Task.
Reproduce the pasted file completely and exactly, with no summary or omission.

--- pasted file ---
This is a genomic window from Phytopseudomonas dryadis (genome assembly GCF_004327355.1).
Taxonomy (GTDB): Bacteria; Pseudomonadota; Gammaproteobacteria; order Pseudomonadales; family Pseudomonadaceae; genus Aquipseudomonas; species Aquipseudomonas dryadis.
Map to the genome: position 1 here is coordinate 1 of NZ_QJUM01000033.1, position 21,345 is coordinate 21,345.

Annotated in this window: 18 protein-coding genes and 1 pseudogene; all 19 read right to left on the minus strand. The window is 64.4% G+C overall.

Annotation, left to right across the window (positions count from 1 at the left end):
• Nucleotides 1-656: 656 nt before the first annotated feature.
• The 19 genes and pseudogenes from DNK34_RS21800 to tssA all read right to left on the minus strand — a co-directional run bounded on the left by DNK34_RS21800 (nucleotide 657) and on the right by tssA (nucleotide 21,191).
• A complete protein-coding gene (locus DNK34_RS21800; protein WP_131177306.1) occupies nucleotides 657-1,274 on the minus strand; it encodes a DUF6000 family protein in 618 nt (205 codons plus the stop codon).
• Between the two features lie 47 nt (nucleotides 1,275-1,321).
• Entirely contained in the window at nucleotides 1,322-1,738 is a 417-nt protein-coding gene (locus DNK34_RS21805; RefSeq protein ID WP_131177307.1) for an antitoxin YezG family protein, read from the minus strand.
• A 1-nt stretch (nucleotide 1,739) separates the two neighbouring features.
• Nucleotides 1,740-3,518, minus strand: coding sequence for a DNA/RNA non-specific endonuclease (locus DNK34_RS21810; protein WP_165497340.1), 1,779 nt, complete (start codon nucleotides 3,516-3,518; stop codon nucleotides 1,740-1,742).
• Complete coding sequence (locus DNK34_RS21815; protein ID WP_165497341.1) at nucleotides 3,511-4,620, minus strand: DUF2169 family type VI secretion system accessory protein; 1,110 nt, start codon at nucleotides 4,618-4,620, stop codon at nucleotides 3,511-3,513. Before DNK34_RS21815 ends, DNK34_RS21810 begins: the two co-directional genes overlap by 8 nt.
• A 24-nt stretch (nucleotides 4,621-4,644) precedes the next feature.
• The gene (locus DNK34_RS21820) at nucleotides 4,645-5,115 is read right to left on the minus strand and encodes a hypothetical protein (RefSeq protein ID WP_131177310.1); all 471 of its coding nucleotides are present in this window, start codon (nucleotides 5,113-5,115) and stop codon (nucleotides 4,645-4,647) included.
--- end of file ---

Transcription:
This is a genomic window from Phytopseudomonas dryadis (genome assembly GCF_004327355.1).
Taxonomy (GTDB): Bacteria; Pseudomonadota; Gammaproteobacteria; order Pseudomonadales; family Pseudomonadaceae; genus Aquipseudomonas; species Aquipseudomonas dryadis.
Map to the genome: position 1 here is coordinate 1 of NZ_QJUM01000033.1, position 21,345 is coordinate 21,345.

Annotated in this window: 18 protein-coding genes and 1 pseudogene; all 19 read right to left on the minus strand. The window is 64.4% G+C overall.

Annotation, left to right across the window (positions count from 1 at the left end):
• Nucleotides 1-656: 656 nt before the first annotated feature.
• The 19 genes and pseudogenes from DNK34_RS21800 to tssA all read right to left on the minus strand — a co-directional run bounded on the left by DNK34_RS21800 (nucleotide 657) and on the right by tssA (nucleotide 21,191).
• A complete protein-coding gene (locus DNK34_RS21800; protein WP_131177306.1) occupies nucleotides 657-1,274 on the minus strand; it encodes a DUF6000 family protein in 618 nt (205 codons plus the stop codon).
• Between the two features lie 47 nt (nucleotides 1,275-1,321).
• Entirely contained in the window at nucleotides 1,322-1,738 is a 417-nt protein-coding gene (locus DNK34_RS21805; RefSeq protein ID WP_131177307.1) for an antitoxin YezG family protein, read from the minus strand.
• A 1-nt stretch (nucleotide 1,739) separates the two neighbouring features.
• Nucleotides 1,740-3,518, minus strand: coding sequence for a DNA/RNA non-specific endonuclease (locus DNK34_RS21810; protein WP_165497340.1), 1,779 nt, complete (start codon nucleotides 3,516-3,518; stop codon nucleotides 1,740-1,742).
• Complete coding sequence (locus DNK34_RS21815; protein ID WP_165497341.1) at nucleotides 3,511-4,620, minus strand: DUF2169 family type VI secretion system accessory protein; 1,110 nt, start codon at nucleotides 4,618-4,620, stop codon at nucleotides 3,511-3,513. Before DNK34_RS21815 ends, DNK34_RS21810 begins: the two co-directional genes overlap by 8 nt.
• A 24-nt stretch (nucleotides 4,621-4,644) precedes the next feature.
• The gene (locus DNK34_RS21820) at nucleotides 4,645-5,115 is read right to left on the minus strand and encodes a hypothetical protein (RefSeq protein ID WP_131177310.1); all 471 of its coding nucleotides are present in this window, start codon (nucleotides 5,113-5,115) and stop codon (nucleotides 4,645-4,647) included.